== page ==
"For what it's worth, I don't think that pretranslating is very clever. Interference is a big danger. I think that masking and substituting after MT is cleverer. "


...but either way, this is a very handy feature, and sorely missing from CafeTran, and all other CAT tools.

I only just discovered I can do it with GT4T, and boy is it speeding up my patent application this evening.

Jost has basically been saying it for some time already, but no one has really cracked it yet.

Now that all these neural MT systems are getting really good, and Linguee too (which, btw, can also be queried straight from GT4T), I think a lot more focus should be put on #1:

1. fix the MT output with your glossaries 

2. fixing your auto-assembling result with MT

Hey Michael, look here:


Seals on ze beach!

ha ha, you know what they say:

Great seals think alike.

I second this. Has anybody used Team Machine with Auto-assembling and got it right? Even keeping everything out of auto-assembling, except a specific resource (fragments TMX or glossary only related to the terms needing that MT does consistently wrong), the results are disappointing/unusable for me. The MT output is actually worsened, it's not just a word that gets replaced, sounds like the segment is modified before the query, which leads to a different result. It would be more practical to apply a “Fix Machine Translation with terms” than the current implementation. GT4T's implementation is interesting.

Hi Hans,

Just gave that statement of yours (below in red) some more thought, and I think you're right. I will ask Dallas (the developer of GT4T) what he thinks about this. 

It does seem better to leave the original src text untouched, and send that, because changing it, by inserting target-language terms into it (which is what GT4T is doing, if I understand it correctly) might degrade the final quality.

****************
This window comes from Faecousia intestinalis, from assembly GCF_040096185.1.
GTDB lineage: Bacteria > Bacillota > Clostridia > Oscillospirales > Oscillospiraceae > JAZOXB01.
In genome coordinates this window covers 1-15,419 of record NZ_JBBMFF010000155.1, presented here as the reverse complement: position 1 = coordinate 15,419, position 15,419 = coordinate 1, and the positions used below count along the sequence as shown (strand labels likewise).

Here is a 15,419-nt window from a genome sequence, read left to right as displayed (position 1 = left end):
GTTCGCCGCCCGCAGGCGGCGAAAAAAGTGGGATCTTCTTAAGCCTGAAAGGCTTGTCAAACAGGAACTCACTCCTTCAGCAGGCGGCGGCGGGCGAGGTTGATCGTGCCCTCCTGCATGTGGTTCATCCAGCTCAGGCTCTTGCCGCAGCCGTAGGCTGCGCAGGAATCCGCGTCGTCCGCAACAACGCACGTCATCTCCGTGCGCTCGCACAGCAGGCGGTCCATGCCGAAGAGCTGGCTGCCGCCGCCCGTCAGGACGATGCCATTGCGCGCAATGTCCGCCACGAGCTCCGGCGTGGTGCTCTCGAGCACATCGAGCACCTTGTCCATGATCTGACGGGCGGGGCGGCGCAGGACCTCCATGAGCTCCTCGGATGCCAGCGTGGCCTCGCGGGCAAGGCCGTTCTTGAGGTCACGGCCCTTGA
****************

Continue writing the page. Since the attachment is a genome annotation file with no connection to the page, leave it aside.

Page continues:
"For what it's worth, I don't think that pretranslating is very clever. Interference is a big danger. I think that masking and substituting after MT is cleverer. "

I'm not sure it will work, but it makes me think of another possibility:
  1. Take your best TM, and export only the shortest segments ( a few hundreds) to a Tab delimited file.
  2. Translate the source with MT.
  3. Replace the Tab delimited file source with these MT translations.
  4. Sort the file by string length order (from the longest to the shortest).
We can now use it (Michael in is Excel file, the Mac guys in the blacklist file).
We then have a few hundred chunks of DeepL translations aligned with (sub)segments from the original, good quality TM, with the longest chunks treated first, thus reducing the chances of getting grammatically poor results (which I get in French when I simply replace a masculine noun with a feminine one, for example, with the "Glossary only" approach).

It should work. Or am I missing something?

I guess that I’ll just wait for Igor’s solution ;).
Hey M, Lilt employee on FB: Lilt is not PEMT, it's the opposite. The translator can use the mt suggestions or ignore them, the mt will react and adapt to translator's input. In traditional pemt setting, tge translator is locked into mt output which s/he then is stuck trying to rework. Lilt uses mt to enable translator rather than impede their work. Have you tried Lilt?
And about FB itself: Facebook is designed to be addicted to it. That is how we are constantly distracted. But if nobody can concentrate, no one comes up with a well thought out idea. Time to demand our attention back.